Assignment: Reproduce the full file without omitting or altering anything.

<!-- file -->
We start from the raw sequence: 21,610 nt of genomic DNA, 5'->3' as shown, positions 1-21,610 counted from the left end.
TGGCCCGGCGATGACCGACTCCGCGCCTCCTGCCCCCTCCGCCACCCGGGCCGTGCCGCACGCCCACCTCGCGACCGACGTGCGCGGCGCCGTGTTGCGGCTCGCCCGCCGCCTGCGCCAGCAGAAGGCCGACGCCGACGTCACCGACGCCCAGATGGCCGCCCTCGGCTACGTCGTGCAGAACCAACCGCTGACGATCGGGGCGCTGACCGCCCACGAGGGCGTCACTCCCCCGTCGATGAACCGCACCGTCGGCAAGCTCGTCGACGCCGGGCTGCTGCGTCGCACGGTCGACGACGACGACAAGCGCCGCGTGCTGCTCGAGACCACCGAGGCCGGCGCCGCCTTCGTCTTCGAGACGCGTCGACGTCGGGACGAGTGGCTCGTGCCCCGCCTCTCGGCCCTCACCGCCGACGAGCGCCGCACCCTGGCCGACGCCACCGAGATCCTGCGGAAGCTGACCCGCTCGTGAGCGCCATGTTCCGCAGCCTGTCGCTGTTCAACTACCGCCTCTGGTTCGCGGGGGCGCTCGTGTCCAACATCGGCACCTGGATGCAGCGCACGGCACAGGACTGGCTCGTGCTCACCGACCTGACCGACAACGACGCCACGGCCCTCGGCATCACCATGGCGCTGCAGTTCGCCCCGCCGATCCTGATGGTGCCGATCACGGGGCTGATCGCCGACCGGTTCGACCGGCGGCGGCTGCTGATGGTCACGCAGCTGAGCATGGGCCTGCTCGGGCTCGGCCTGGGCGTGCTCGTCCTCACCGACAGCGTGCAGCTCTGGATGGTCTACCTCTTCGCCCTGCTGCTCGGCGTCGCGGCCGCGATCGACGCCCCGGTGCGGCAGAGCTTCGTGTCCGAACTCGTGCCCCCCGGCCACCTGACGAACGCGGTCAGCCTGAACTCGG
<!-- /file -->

We start from the raw sequence: 21,610 nt of genomic DNA, 5'->3' as shown, positions 1-21,610 counted from the left end.
TGGCCCGGCGATGACCGACTCCGCGCCTCCTGCCCCCTCCGCCACCCGGGCCGTGCCGCACGCCCACCTCGCGACCGACGTGCGCGGCGCCGTGTTGCGGCTCGCCCGCCGCCTGCGCCAGCAGAAGGCCGACGCCGACGTCACCGACGCCCAGATGGCCGCCCTCGGCTACGTCGTGCAGAACCAACCGCTGACGATCGGGGCGCTGACCGCCCACGAGGGCGTCACTCCCCCGTCGATGAACCGCACCGTCGGCAAGCTCGTCGACGCCGGGCTGCTGCGTCGCACGGTCGACGACGACGACAAGCGCCGCGTGCTGCTCGAGACCACCGAGGCCGGCGCCGCCTTCGTCTTCGAGACGCGTCGACGTCGGGACGAGTGGCTCGTGCCCCGCCTCTCGGCCCTCACCGCCGACGAGCGCCGCACCCTGGCCGACGCCACCGAGATCCTGCGGAAGCTGACCCGCTCGTGAGCGCCATGTTCCGCAGCCTGTCGCTGTTCAACTACCGCCTCTGGTTCGCGGGGGCGCTCGTGTCCAACATCGGCACCTGGATGCAGCGCACGGCACAGGACTGGCTCGTGCTCACCGACCTGACCGACAACGACGCCACGGCCCTCGGCATCACCATGGCGCTGCAGTTCGCCCCGCCGATCCTGATGGTGCCGATCACGGGGCTGATCGCCGACCGGTTCGACCGGCGGCGGCTGCTGATGGTCACGCAGCTGAGCATGGGCCTGCTCGGGCTCGGCCTGGGCGTGCTCGTCCTCACCGACAGCGTGCAGCTCTGGATGGTCTACCTCTTCGCCCTGCTGCTCGGCGTCGCGGCCGCGATCGACGCCCCGGTGCGGCAGAGCTTCGTGTCCGAACTCGTGCCCCCCGGCCACCTGACGAACGCGGTCAGCCTGAACTCGG